Can natural medicine be used for pain?
Lingering pain affects millions of Australians every day.
Current medications have limitations, especially in cases where the pain is unresponsive to treatment. Low risk and tolerable alternative pain relief options are sorely needed. Expanding research into natural medicine for pain as an adjunct therapy could help fill that gap, solidifying assistance with pain relief as one of the benefits of this natural medicine.
The majority of natural medicine prescriptions relate to pain. Having easeful and affordable access to legal natural medicine may reduce the burden on healthcare providers and help Aussies who need relief.
Does natural medicine work for pain?
Plants have been used to help manage pain since ancient times and now modern research is helping to gather knowledge around what parts of the plant can have pain-relieving actions.
We now know that natural medicine may also have the potential for complementary anti-inflammatory and antioxidant activity. Both of these therapeutic actions add to the analgesic qualities by directly or indirectly reducing pain severity.
How does natural medicine work for pain?
The chemical compounds in natural medicine interacts with numerous receptors in the human body, many of which have the potential to reduce pain, inflammation and potentially mitigate the deterioration of nerve damage that perpetuates the discomfort.
Pain and the endocannabinoid system
Part of natural medicine’s pain-reducing potential is through its influence on the endocannabinoid system. This eccentric system has an impact on pretty much every aspect of your life – from your mood and sleep to appetite and pain sensation.
The endocannabinoid system activates or inhibits sensations and perception of pain through chemical signals in the spinal cord and nervous system. The ability of natural medicine to influence endocannabinoids, neurotransmitters and other signals in the body makes it a possible therapeutic to address or mediate pain.
How natural medicine effects the central nervous system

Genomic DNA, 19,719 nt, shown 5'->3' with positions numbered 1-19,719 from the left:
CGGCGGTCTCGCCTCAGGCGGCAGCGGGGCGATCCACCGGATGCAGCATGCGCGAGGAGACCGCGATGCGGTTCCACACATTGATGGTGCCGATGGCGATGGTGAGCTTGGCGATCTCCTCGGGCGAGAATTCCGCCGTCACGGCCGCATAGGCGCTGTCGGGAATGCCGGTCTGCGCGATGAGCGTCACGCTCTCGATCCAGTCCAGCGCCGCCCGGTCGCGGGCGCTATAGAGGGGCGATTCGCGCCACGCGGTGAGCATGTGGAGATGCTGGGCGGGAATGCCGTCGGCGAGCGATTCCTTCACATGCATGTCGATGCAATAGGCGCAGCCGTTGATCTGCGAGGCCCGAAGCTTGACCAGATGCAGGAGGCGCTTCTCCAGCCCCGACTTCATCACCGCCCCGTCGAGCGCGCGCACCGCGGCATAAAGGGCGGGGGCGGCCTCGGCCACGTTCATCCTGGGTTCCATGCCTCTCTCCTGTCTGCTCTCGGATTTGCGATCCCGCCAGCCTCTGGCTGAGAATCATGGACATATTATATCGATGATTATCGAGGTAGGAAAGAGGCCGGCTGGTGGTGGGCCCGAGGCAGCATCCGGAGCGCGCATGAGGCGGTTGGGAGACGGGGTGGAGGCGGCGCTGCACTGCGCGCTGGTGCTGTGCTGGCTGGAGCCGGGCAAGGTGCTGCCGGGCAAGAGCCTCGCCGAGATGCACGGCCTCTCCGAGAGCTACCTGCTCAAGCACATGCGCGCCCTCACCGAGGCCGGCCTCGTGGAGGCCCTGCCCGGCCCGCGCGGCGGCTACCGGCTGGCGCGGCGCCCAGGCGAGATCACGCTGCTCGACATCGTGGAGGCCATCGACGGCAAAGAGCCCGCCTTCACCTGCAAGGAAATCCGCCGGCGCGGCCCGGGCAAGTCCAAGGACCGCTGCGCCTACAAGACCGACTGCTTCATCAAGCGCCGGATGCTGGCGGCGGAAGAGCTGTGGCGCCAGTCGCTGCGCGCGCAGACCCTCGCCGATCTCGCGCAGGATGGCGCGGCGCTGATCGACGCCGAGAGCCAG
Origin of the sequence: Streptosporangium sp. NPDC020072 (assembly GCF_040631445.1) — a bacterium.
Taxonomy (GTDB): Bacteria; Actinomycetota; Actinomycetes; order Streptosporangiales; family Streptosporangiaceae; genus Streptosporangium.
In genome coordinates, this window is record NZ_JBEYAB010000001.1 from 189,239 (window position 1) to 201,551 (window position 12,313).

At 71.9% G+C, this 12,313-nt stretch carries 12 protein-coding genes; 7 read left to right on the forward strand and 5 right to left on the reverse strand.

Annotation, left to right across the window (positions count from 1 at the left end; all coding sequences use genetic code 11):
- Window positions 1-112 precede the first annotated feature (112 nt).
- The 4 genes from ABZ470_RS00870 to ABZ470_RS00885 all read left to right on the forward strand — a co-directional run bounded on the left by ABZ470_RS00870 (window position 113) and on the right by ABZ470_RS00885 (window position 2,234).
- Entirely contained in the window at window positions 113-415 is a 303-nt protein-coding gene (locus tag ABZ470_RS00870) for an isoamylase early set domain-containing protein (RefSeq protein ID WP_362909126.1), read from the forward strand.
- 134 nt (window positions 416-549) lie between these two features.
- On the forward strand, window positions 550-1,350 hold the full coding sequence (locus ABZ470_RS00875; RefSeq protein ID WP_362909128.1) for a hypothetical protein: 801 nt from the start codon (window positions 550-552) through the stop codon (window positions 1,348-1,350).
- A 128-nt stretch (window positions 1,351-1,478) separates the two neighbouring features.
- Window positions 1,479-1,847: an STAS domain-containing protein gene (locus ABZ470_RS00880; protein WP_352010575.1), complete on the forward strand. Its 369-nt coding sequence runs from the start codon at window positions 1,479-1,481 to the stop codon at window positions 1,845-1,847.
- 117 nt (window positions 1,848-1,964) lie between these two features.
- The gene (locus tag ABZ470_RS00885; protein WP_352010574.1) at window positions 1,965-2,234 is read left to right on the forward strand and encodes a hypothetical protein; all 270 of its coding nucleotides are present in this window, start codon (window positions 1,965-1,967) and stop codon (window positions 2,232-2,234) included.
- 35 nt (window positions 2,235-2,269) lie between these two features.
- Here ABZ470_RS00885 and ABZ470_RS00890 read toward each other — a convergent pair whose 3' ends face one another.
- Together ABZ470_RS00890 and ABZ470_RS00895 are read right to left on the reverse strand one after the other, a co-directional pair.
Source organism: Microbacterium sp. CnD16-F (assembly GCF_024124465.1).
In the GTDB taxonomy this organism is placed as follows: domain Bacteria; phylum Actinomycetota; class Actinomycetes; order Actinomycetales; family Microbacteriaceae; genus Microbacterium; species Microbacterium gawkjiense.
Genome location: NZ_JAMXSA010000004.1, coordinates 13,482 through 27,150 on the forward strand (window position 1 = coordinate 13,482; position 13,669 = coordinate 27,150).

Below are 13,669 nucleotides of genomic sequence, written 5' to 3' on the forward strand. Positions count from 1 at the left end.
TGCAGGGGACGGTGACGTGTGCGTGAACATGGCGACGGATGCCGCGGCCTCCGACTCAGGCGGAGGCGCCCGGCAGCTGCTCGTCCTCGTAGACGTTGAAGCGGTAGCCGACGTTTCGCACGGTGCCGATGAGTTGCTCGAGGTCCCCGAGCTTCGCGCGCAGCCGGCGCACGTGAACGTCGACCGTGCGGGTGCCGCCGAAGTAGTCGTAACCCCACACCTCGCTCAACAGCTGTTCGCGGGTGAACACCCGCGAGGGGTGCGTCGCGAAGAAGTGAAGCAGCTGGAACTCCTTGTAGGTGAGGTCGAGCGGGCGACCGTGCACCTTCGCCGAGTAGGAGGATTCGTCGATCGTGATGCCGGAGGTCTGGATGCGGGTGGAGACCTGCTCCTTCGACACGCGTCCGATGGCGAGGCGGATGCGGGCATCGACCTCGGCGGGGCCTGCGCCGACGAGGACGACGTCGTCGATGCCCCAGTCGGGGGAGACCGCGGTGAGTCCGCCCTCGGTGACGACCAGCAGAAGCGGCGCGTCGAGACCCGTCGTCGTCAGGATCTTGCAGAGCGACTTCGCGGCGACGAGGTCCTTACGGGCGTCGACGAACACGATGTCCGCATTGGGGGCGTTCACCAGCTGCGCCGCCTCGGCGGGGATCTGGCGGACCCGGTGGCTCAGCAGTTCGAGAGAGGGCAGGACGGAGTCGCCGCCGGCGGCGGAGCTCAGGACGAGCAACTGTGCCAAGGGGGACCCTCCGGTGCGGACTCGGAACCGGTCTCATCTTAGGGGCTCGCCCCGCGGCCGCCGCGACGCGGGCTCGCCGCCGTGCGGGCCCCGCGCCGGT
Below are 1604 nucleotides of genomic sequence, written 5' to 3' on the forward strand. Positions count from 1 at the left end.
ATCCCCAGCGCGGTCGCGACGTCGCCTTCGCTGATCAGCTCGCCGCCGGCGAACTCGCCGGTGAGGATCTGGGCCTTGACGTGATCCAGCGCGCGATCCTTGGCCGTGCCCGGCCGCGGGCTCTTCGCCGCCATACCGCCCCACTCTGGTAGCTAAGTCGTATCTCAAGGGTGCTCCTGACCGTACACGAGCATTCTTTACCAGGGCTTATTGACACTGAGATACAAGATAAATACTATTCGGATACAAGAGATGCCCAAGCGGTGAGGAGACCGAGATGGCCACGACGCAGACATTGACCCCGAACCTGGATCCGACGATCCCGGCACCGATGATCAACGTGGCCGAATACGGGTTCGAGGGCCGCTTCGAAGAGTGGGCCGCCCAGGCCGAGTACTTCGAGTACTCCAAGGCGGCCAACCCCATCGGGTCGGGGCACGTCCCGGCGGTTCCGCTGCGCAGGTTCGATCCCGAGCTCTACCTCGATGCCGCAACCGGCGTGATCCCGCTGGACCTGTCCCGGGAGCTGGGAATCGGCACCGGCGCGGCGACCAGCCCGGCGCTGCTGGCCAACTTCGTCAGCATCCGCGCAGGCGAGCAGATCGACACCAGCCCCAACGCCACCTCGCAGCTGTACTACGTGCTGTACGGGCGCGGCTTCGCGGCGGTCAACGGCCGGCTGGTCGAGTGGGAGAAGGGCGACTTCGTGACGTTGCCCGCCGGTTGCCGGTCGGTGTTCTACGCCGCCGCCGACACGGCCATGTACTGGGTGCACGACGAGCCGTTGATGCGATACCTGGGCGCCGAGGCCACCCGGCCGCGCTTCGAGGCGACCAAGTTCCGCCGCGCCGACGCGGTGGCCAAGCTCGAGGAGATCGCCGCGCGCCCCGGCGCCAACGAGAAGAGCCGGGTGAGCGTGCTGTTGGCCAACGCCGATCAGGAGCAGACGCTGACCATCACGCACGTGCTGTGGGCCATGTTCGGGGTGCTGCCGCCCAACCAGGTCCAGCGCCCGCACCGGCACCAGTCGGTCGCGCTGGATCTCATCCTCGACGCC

A range of medical conditions can damage nerve fibres and areas of the central nervous system leading to neuropathic pain. Burning, tingling, and sharp or shooting sensations are common neuropathic pain symptoms.
How natural medicine reduces neuropathic pain is still under investigation, yet from animal research we understand that one of the compounds upregulates a key endocannabinoid known as anandamide (AEA). When anandamide levels are low, maladaptive processes in the nervous system can lead to hyperexcitability that increases pain and inflammation.
By increasing AEA levels with this natural treatment, it is possible to reduce the activation of pain receptors in the nervous system and modulate the signalling cascade that results in neuropathic pain.
Does natural medicine help with inflammation?
One prominent feature of inflammatory conditions are chemical molecules called cytokines. Proinflammatory cytokines are critical drivers of pain for a number of conditions.
Proinflammatory cytokines act as messengers upregulating inflammation, leading to a cascade of other inflammatory signals that create pain sensations. With its anti-inflammatory actions, natural medicine may be able to dampen the inflammatory response in some conditions.
Emerging research on natural medicine and pain
Part of the challenge with studying natural medicine is that much of the evidence is contradictory, with some research acknowledging it may help with symptoms such as pain, whilst other reviews state that the evidence available is of low quality and more comprehensive studies are needed.
How does natural medicine compare with conventional medications?
Early research suggests natural medicine could offer an alternative to commonly used pain medications where its anti-inflammatory and analgesic actions showed comparable benefits in physical pain and inflammatory cytokines measures.
NSAIDs such as ibuprofen or opioid medications are commonly used to manage lingering pain. When taken according to the instructions and medical guidance, some patients say they can be effective ways to reduce pain.
Unfortunately, these medications still have known and very real risks. Addiction and over-use of opioids continues to have devastating effects in our communities.
And, that ibuprofen in the bathroom cabinet may seem timid, but there are serious concerns surrounding increased risk for cardiovascular diseases, stomach ulcers and gastrointestinal bleeding.
Given that some Australians exceed the maximum daily dose for over-the-counter pain medications or are unaware of the side effects, cautions or contraindications, it is clear that effective alternatives are needed.
While natural medicine research is limited in some areas, studies so far suggest it is generally well-tolerated. There are also some patients who prefer a natural approach and an option when conventional pharmaceutical medicine has been tried and failed or fallen short.
However, natural medicine is not suitable for everyone. And for more severe pain or complicated conditions requiring additional management by a physician, other forms of medicine may be a viable option.